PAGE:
Wednesday, 16 January 2008

ELVIS PRESLEY: Stranger In My Own Home Town


There is a terrifying sense of urgency about Presley's '69 Memphis sessions; his bark and bite are not signs of a spirit fierily renewed after ten full years of vertical cryogenic freezing, but the last desperate glare of a fading lightbulb, the last chance he's going to get to express his own self before it is fully subsumed in the service of showbusiness and the awkwardness of opulent existing. If "Long Black Limousine" now seems more than ever a frightening premonition of his own passing - and his screams are those of fear overriding rage - then his reading of the Percy Mayfield R&B reliable is his last and biggest fuck you to whoever didn't deserve fucking. His stance, from his off-mike hums and grunts emerging from the rhythm and orchestral masses at the beginning, is one of supreme defiance, an extended middle finger of a pelvis towards the kids on Sunset Strip who pushed past him into the topless bar and had no idea who or why he was. He's ridden back into town; its citizens either do not recognise him or choose to turn their eyes, if not their minds, away by lack of virtue of their self-imposed shame. If Mayfield "came home with good intentions/About five or six years ago" he could, and did, sing the buried reasons for his lack of acceptance - murder, or worse? - but with Elvis it's clear he's metaphorising about an all-round family entertainment hell which kept him from participating in any meaningful game (could a place for him ever have been imagined in anyone's 1967?). But despite the lack of welcome from his erstwhile peers, he snarls and winks "Oh but you can't keep a good man down" - he's not quite dead yet.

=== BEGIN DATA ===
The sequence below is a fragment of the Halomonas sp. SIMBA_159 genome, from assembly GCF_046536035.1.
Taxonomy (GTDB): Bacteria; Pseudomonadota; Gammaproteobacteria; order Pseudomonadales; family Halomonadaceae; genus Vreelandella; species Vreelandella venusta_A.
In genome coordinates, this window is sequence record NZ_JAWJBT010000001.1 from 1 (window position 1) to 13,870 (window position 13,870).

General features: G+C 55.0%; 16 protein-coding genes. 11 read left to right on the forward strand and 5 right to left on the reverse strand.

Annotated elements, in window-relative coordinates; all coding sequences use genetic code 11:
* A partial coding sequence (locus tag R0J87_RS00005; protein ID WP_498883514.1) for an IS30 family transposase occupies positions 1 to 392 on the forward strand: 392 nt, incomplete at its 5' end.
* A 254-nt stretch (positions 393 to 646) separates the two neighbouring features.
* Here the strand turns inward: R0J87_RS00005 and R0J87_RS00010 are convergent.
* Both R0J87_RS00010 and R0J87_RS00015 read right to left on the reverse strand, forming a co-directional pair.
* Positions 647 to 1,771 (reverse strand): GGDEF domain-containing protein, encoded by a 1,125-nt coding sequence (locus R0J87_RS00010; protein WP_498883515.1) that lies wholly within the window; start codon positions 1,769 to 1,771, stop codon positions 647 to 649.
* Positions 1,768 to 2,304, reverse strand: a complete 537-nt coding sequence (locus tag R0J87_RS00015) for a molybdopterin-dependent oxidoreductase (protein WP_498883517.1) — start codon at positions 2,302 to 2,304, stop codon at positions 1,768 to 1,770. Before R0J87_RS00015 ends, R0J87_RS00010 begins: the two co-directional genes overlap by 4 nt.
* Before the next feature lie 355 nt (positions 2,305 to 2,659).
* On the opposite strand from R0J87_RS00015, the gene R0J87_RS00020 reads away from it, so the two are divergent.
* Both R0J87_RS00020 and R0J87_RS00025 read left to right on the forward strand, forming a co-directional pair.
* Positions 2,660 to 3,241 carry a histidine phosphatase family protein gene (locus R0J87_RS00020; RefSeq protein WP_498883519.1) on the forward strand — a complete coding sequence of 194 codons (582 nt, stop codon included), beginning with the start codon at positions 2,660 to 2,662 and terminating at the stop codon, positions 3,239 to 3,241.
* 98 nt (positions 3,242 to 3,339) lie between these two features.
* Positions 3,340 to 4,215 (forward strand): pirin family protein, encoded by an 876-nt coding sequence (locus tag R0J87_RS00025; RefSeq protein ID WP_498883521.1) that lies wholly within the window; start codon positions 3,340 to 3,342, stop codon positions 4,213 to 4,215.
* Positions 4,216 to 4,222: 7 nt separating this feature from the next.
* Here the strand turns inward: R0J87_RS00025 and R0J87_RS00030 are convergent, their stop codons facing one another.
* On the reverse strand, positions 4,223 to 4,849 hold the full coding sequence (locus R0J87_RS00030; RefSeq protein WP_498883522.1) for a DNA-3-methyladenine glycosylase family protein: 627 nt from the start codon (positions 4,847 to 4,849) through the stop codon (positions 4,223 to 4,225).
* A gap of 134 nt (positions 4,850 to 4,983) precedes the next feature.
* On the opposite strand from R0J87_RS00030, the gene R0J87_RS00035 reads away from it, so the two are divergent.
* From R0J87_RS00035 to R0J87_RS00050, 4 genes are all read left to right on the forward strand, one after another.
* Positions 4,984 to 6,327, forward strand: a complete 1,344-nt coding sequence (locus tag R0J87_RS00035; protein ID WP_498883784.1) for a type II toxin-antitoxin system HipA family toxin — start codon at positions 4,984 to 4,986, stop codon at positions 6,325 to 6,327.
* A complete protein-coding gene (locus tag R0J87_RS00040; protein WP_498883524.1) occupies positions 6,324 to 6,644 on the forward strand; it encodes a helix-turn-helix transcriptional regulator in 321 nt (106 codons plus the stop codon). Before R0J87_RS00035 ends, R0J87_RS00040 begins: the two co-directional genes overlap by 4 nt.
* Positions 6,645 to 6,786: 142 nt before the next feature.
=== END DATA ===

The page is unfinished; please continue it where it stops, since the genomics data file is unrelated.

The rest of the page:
The performance overruns its natural end by double the time; you can sense the band preparing to wind down after Presley's "final" chorus two-and-a-half minutes in, but no, he won't, or can't, let it go; he drawls a beat behind the beat, he attacks each new repetition with reinforced dynamism until eventually he goes somewhere beyond words, now mere markers to guide us towards his comparatively naked emotion. Reggie Young dips in with that Joe South-patented lead guitar-as-sitar effect, but the most insistent respondent is drummer Gene Chrisman, who is a revelation throughout the entire record; he hammers, prods, nudges Presley insistently, turning up the intensity radar until everything - horns, strings, backing choirs - seems wholly improvised. It finally fades out at 4:39 but Elvis still won't let it lie; as the track disappears we hear his terrifying roar of "PLAY ON PLAY ON PLAY ON!" as though the band is his oxygen mask, as though he'll drop down lifeless if the song ever ends. The glory of that fade is that we can imagine it hasn't actually ended, nearly forty years on.